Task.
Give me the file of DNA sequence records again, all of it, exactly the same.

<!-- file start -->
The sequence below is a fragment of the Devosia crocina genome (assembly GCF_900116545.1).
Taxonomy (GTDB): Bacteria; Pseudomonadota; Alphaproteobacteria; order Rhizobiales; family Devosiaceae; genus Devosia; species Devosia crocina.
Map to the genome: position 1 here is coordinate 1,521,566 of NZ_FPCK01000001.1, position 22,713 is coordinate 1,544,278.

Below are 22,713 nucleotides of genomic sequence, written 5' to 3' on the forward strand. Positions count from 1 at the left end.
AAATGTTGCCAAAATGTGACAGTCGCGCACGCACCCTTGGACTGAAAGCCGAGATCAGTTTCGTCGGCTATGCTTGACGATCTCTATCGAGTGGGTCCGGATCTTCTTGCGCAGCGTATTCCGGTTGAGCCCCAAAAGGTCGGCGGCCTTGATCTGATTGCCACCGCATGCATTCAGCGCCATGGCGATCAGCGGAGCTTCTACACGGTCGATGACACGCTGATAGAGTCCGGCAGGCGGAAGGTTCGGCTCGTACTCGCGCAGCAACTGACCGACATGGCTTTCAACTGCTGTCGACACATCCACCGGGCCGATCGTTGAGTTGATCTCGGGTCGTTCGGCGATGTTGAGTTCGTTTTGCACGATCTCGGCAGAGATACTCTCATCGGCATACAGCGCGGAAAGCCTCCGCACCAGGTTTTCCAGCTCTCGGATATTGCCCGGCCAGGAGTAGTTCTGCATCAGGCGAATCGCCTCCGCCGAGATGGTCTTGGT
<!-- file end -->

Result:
The sequence below is a fragment of the Devosia crocina genome (assembly GCF_900116545.1).
Taxonomy (GTDB): Bacteria; Pseudomonadota; Alphaproteobacteria; order Rhizobiales; family Devosiaceae; genus Devosia; species Devosia crocina.
Map to the genome: position 1 here is coordinate 1,521,566 of NZ_FPCK01000001.1, position 22,713 is coordinate 1,544,278.

Below are 22,713 nucleotides of genomic sequence, written 5' to 3' on the forward strand. Positions count from 1 at the left end.
AAATGTTGCCAAAATGTGACAGTCGCGCACGCACCCTTGGACTGAAAGCCGAGATCAGTTTCGTCGGCTATGCTTGACGATCTCTATCGAGTGGGTCCGGATCTTCTTGCGCAGCGTATTCCGGTTGAGCCCCAAAAGGTCGGCGGCCTTGATCTGATTGCCACCGCATGCATTCAGCGCCATGGCGATCAGCGGAGCTTCTACACGGTCGATGACACGCTGATAGAGTCCGGCAGGCGGAAGGTTCGGCTCGTACTCGCGCAGCAACTGACCGACATGGCTTTCAACTGCTGTCGACACATCCACCGGGCCGATCGTTGAGTTGATCTCGGGTCGTTCGGCGATGTTGAGTTCGTTTTGCACGATCTCGGCAGAGATACTCTCATCGGCATACAGCGCGGAAAGCCTCCGCACCAGGTTTTCCAGCTCTCGGATATTGCCCGGCCAGGAGTAGTTCTGCATCAGGCGAATCGCCTCCGCCGAGATGGTCTTGGT